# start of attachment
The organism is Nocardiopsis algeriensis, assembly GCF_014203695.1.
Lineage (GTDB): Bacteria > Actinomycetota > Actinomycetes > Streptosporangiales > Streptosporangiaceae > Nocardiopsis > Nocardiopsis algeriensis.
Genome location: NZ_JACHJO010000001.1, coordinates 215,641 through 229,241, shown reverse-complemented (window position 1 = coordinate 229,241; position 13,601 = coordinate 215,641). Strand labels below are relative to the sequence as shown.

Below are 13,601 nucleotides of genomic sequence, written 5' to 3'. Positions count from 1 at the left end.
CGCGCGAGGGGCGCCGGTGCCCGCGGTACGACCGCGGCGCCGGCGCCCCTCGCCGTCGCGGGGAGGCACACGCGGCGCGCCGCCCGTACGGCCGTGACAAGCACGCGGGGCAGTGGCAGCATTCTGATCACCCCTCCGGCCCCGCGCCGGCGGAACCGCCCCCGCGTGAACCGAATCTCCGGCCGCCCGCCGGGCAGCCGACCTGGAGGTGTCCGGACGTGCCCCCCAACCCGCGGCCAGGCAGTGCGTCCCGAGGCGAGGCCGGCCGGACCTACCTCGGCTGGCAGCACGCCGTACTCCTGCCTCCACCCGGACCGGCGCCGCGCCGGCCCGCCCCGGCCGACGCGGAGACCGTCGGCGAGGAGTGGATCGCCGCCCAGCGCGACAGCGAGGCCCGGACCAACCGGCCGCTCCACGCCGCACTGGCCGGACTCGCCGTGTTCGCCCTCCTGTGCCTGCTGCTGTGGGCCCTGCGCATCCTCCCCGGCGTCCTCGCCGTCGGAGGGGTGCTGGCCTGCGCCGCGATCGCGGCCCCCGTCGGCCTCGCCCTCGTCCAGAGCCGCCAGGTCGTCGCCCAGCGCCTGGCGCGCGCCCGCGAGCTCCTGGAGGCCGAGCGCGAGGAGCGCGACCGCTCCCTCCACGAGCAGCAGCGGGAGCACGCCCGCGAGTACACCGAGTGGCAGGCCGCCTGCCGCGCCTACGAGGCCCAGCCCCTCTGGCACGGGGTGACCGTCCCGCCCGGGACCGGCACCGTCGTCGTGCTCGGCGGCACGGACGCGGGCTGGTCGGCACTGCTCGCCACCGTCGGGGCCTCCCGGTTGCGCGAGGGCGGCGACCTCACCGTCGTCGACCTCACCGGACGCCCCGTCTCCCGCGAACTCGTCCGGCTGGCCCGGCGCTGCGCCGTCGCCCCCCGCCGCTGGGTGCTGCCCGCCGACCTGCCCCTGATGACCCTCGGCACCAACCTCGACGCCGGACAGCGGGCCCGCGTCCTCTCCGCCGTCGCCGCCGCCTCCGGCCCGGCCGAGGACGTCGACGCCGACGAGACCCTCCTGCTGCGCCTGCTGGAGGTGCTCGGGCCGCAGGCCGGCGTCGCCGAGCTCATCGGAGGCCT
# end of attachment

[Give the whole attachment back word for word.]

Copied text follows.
The organism is Nocardiopsis algeriensis, assembly GCF_014203695.1.
Lineage (GTDB): Bacteria > Actinomycetota > Actinomycetes > Streptosporangiales > Streptosporangiaceae > Nocardiopsis > Nocardiopsis algeriensis.
Genome location: NZ_JACHJO010000001.1, coordinates 215,641 through 229,241, shown reverse-complemented (window position 1 = coordinate 229,241; position 13,601 = coordinate 215,641). Strand labels below are relative to the sequence as shown.

Below are 13,601 nucleotides of genomic sequence, written 5' to 3'. Positions count from 1 at the left end.
CGCGCGAGGGGCGCCGGTGCCCGCGGTACGACCGCGGCGCCGGCGCCCCTCGCCGTCGCGGGGAGGCACACGCGGCGCGCCGCCCGTACGGCCGTGACAAGCACGCGGGGCAGTGGCAGCATTCTGATCACCCCTCCGGCCCCGCGCCGGCGGAACCGCCCCCGCGTGAACCGAATCTCCGGCCGCCCGCCGGGCAGCCGACCTGGAGGTGTCCGGACGTGCCCCCCAACCCGCGGCCAGGCAGTGCGTCCCGAGGCGAGGCCGGCCGGACCTACCTCGGCTGGCAGCACGCCGTACTCCTGCCTCCACCCGGACCGGCGCCGCGCCGGCCCGCCCCGGCCGACGCGGAGACCGTCGGCGAGGAGTGGATCGCCGCCCAGCGCGACAGCGAGGCCCGGACCAACCGGCCGCTCCACGCCGCACTGGCCGGACTCGCCGTGTTCGCCCTCCTGTGCCTGCTGCTGTGGGCCCTGCGCATCCTCCCCGGCGTCCTCGCCGTCGGAGGGGTGCTGGCCTGCGCCGCGATCGCGGCCCCCGTCGGCCTCGCCCTCGTCCAGAGCCGCCAGGTCGTCGCCCAGCGCCTGGCGCGCGCCCGCGAGCTCCTGGAGGCCGAGCGCGAGGAGCGCGACCGCTCCCTCCACGAGCAGCAGCGGGAGCACGCCCGCGAGTACACCGAGTGGCAGGCCGCCTGCCGCGCCTACGAGGCCCAGCCCCTCTGGCACGGGGTGACCGTCCCGCCCGGGACCGGCACCGTCGTCGTGCTCGGCGGCACGGACGCGGGCTGGTCGGCACTGCTCGCCACCGTCGGGGCCTCCCGGTTGCGCGAGGGCGGCGACCTCACCGTCGTCGACCTCACCGGACGCCCCGTCTCCCGCGAACTCGTCCGGCTGGCCCGGCGCTGCGCCGTCGCCCCCCGCCGCTGGGTGCTGCCCGCCGACCTGCCCCTGATGACCCTCGGCACCAACCTCGACGCCGGACAGCGGGCCCGCGTCCTCTCCGCCGTCGCCGCCGCCTCCGGCCCGGCCGAGGACGTCGACGCCGACGAGACCCTCCTGCTGCGCCTGCTGGAGGTGCTCGGGCCGCAGGCCGGCGTCGCCGAGCTCATCGGAGGCCT